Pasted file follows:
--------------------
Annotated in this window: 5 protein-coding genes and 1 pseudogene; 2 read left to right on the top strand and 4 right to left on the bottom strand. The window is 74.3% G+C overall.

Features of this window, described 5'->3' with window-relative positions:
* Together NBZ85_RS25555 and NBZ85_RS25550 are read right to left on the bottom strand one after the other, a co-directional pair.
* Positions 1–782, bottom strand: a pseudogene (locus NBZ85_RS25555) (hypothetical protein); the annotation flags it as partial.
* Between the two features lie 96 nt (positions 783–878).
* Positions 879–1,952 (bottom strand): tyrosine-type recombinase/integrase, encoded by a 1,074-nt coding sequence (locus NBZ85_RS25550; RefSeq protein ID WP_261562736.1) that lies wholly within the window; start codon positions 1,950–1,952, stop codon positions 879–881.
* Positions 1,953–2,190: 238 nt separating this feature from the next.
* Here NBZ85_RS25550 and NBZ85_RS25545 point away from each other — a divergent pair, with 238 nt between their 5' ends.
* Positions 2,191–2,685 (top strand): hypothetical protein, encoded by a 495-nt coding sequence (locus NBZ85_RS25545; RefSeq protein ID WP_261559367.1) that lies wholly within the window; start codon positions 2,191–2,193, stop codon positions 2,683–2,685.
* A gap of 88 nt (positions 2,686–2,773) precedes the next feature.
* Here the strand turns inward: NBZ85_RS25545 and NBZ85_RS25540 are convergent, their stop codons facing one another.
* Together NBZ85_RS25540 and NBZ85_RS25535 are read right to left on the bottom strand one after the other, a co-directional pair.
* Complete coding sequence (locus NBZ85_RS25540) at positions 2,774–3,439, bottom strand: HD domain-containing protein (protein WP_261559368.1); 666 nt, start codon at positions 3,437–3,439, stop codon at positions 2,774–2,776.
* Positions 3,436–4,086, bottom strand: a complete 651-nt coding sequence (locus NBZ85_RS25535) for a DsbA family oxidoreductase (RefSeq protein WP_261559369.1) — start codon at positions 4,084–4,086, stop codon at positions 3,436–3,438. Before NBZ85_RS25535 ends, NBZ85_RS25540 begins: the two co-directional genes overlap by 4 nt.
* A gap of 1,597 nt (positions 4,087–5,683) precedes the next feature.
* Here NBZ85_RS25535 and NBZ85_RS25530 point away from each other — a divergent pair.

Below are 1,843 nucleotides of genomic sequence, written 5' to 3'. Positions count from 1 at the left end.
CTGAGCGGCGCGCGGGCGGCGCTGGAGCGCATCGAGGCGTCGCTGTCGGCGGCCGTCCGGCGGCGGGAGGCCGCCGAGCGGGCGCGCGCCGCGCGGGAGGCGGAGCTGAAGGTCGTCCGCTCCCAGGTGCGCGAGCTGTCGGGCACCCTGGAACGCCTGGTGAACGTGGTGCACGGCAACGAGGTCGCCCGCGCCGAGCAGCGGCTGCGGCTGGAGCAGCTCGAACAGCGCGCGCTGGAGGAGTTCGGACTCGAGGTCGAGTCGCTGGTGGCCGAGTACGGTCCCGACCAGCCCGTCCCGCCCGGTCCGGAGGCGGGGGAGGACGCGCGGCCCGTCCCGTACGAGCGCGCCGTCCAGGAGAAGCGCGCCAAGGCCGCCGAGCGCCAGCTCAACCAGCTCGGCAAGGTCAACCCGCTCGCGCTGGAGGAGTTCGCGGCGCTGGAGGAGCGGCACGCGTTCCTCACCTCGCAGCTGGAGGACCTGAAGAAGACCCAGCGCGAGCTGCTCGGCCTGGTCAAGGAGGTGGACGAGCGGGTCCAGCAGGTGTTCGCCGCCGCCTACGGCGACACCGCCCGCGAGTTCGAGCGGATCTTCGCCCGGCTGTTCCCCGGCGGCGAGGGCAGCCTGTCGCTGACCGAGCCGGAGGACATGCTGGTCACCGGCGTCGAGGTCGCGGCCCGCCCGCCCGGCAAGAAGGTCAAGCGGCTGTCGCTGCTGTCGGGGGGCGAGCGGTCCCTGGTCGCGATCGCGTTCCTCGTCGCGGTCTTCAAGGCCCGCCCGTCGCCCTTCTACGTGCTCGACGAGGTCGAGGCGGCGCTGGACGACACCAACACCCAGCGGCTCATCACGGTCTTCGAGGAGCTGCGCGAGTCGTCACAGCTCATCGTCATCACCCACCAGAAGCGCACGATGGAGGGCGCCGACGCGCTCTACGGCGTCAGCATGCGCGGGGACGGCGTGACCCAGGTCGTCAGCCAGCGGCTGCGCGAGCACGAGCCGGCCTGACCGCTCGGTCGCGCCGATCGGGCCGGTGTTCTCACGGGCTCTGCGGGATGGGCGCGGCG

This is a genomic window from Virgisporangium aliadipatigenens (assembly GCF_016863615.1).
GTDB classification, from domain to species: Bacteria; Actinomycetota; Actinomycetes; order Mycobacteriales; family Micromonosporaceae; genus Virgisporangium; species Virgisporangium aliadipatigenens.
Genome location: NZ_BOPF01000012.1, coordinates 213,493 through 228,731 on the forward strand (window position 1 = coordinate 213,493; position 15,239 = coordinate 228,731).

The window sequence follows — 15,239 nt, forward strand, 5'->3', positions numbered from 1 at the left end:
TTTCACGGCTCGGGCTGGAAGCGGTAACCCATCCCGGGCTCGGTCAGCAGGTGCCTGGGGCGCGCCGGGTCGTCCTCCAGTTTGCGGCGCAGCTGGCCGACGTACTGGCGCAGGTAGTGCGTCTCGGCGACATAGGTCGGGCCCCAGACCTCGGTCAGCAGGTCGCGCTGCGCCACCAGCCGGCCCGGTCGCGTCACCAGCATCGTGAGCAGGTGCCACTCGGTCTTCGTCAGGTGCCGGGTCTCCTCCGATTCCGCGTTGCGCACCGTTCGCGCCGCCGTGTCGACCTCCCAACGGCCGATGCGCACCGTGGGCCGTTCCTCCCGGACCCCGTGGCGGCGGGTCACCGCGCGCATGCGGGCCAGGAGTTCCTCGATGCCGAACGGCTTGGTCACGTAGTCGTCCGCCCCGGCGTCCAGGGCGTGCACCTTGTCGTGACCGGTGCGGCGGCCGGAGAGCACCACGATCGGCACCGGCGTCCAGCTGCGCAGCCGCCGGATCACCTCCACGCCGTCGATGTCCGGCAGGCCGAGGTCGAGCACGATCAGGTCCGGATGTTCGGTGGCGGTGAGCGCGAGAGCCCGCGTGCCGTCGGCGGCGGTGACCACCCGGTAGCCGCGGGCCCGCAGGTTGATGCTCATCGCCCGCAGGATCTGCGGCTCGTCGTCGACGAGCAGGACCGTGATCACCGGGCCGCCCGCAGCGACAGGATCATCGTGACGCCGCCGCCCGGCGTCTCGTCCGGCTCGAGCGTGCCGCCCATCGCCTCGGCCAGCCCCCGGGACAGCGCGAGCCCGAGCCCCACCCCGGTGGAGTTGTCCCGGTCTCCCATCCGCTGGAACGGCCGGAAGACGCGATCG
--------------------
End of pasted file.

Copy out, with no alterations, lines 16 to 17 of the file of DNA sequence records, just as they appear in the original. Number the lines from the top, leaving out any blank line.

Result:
* Here NBZ85_RS25535 and NBZ85_RS25530 point away from each other — a divergent pair.

Below are 1,843 nucleotides of genomic sequence, written 5' to 3'. Positions count from 1 at the left end.